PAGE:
The proposal to build a great power station in Battersea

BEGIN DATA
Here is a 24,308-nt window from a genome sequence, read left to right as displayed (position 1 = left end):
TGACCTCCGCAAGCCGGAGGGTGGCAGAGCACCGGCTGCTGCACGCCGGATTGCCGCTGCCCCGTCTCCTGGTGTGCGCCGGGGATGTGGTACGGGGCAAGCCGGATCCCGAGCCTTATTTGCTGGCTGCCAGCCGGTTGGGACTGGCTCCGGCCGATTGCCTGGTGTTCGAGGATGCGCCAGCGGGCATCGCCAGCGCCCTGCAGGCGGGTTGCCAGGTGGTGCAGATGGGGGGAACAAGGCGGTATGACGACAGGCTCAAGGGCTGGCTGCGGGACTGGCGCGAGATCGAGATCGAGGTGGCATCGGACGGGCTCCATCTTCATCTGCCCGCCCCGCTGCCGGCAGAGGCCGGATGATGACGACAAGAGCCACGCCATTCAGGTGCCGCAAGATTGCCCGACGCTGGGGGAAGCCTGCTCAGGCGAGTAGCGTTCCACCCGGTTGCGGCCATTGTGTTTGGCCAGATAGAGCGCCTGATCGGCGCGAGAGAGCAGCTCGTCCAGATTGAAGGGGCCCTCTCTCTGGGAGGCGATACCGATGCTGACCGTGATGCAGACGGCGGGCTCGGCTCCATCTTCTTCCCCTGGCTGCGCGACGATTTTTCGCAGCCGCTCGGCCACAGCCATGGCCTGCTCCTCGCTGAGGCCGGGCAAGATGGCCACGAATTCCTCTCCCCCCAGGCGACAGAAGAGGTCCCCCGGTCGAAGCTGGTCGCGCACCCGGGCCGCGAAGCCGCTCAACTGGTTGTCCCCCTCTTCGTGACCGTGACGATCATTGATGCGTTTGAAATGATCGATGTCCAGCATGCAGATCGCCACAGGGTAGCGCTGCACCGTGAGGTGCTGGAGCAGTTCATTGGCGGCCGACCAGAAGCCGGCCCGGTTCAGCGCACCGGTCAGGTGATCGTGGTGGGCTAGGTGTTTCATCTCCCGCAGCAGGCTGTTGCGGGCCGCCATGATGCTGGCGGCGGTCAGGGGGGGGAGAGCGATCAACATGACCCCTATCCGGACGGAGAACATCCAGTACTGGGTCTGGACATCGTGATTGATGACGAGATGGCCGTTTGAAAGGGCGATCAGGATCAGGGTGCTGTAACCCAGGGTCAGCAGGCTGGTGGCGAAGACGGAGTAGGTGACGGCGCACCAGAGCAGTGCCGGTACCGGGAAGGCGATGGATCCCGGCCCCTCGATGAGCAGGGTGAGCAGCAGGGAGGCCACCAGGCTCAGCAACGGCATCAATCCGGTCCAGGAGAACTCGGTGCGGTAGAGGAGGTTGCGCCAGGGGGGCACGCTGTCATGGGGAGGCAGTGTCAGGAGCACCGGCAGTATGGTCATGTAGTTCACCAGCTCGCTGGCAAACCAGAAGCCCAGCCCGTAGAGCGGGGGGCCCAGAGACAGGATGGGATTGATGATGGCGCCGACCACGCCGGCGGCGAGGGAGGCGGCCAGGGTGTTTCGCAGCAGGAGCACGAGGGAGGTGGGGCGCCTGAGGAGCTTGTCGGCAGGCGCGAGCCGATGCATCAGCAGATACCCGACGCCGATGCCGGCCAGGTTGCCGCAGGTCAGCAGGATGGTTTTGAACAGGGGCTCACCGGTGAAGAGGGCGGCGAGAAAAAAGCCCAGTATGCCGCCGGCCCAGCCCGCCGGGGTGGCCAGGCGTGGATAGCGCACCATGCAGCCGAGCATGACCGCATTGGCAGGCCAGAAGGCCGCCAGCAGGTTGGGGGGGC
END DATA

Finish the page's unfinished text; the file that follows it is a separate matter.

may become a test question as to -the placing of these stations under the . Government's electrical scheme. Weighty protests have been made against the Battersea proposal, which has been sanctioned by the Commissioner of Works. It is said that the Battersea station would consume four times as much coal as is consumed by the Barton Power Station, near Manchester, which damages crops over a radius of a mile. Even when smoke is eliminated, sulphurous fumes are projected into the atmosphere which not only ruin vegetation and stone and metal work, but are poisonous to human beings. Of course the Commissioner of Works exacted the condi- tion that the Battersea station should " so far as is reason- ably practicable " prevent the emission of smoke and oxides of sulphur, but we know only too well from experi- ence what is meant by the abatement of smoke " as far as possible." As the Times points out, a south-west wind would carry the fumes of the Battersea station over Battersea Park, Chelsea Hospital, the Tate Gallery, Lambeth Palace, Westminster Abbey, the Houses of Parliament, St. Thomas's Hospital, Whitehall and the National Gallery._ The new power stations are, of course, urgently required, but surely they can be placed in uninhabited spots, or at least, where the prevalent winds will not do the greatest conceivable amount of mischief.
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